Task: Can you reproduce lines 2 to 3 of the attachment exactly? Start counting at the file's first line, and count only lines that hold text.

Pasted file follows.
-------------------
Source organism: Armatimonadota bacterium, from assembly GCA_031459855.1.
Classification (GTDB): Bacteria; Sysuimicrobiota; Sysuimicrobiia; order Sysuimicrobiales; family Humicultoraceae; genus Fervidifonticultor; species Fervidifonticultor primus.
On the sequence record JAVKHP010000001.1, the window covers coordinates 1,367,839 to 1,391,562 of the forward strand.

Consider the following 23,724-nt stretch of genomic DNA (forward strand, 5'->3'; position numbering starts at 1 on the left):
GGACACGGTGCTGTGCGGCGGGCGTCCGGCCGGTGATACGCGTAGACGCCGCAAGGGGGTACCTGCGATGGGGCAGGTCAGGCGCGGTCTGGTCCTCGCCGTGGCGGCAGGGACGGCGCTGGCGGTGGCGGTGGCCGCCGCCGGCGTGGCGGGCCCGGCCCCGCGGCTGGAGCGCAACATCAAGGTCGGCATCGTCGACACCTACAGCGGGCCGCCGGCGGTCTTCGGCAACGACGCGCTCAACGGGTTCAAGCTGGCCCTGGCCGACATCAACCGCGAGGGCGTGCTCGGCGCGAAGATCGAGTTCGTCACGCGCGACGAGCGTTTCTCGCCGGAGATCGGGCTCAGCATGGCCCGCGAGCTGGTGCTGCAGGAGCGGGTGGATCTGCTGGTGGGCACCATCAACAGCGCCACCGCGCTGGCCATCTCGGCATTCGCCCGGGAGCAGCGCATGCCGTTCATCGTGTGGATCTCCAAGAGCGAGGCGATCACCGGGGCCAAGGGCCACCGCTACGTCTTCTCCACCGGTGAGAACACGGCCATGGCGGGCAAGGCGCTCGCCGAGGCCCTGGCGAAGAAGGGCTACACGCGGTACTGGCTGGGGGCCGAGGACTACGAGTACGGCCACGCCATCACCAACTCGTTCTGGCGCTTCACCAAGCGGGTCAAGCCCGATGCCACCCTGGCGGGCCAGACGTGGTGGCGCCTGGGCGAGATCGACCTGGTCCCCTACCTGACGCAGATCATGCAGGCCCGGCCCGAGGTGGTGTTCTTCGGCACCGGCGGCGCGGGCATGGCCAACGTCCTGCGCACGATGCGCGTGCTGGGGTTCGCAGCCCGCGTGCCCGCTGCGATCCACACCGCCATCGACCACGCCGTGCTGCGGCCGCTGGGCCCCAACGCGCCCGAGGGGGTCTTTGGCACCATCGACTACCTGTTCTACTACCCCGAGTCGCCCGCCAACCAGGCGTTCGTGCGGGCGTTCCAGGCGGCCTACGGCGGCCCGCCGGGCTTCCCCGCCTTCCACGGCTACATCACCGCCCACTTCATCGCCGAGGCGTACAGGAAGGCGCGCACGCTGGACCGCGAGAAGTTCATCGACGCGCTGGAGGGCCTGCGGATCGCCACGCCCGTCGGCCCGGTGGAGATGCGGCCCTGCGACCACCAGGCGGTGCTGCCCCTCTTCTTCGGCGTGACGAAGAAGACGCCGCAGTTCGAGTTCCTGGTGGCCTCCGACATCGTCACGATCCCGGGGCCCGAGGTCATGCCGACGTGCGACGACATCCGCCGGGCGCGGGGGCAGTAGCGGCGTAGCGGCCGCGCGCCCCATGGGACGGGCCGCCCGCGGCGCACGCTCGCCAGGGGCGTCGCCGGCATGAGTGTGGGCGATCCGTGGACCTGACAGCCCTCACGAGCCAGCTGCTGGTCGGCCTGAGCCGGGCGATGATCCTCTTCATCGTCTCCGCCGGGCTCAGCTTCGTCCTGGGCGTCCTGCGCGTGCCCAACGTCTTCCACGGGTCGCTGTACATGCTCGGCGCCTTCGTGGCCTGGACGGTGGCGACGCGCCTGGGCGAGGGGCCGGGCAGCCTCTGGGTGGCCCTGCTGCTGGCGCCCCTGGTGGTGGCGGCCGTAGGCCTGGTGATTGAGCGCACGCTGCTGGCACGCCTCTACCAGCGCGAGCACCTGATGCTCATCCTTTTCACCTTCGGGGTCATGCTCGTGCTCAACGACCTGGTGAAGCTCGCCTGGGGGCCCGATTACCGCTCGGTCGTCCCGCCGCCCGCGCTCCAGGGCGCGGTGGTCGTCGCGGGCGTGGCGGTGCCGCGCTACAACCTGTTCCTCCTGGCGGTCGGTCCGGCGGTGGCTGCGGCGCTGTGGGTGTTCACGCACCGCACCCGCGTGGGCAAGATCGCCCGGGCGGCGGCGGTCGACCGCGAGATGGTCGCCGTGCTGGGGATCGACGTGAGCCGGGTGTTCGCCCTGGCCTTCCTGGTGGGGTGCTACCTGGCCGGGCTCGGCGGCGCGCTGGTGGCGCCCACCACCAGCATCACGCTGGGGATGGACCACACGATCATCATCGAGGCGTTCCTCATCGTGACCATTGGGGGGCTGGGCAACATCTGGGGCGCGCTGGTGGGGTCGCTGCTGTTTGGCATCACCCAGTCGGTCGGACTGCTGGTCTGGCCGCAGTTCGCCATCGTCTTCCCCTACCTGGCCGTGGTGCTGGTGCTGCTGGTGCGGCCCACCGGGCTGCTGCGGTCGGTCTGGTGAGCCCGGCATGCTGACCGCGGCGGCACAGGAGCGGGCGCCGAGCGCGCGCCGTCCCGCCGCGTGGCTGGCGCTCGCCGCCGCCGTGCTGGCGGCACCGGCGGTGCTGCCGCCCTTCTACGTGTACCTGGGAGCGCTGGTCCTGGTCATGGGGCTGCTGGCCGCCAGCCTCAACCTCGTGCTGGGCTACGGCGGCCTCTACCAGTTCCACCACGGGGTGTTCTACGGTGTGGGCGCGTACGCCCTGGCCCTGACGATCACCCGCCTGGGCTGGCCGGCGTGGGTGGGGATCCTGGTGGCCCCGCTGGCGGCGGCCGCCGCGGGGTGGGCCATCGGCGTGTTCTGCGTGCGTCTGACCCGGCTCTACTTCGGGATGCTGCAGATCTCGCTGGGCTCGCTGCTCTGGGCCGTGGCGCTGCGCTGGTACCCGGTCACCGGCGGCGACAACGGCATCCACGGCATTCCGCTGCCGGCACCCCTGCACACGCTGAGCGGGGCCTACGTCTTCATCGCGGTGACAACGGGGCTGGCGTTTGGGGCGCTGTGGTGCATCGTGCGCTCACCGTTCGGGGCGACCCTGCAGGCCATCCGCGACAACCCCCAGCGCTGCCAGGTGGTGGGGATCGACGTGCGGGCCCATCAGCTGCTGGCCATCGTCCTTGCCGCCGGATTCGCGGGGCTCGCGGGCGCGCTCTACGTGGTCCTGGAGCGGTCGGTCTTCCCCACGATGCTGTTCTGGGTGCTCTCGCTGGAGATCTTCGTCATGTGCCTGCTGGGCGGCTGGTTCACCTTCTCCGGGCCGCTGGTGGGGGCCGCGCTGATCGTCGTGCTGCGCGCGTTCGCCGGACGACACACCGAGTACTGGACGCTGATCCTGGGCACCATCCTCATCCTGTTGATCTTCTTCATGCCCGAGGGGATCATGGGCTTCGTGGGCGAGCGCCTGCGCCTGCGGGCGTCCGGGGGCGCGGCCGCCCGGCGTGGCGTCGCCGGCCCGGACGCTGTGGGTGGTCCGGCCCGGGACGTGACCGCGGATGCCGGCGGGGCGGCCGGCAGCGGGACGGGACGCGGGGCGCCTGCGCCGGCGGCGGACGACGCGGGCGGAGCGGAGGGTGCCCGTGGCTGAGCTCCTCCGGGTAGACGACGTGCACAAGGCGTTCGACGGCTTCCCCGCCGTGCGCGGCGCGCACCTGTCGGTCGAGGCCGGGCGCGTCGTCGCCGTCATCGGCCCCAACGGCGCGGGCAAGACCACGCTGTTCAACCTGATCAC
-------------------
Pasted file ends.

Classification (GTDB): Bacteria; Sysuimicrobiota; Sysuimicrobiia; order Sysuimicrobiales; family Humicultoraceae; genus Fervidifonticultor; species Fervidifonticultor primus.
On the sequence record JAVKHP010000001.1, the window covers coordinates 1,367,839 to 1,391,562 of the forward strand.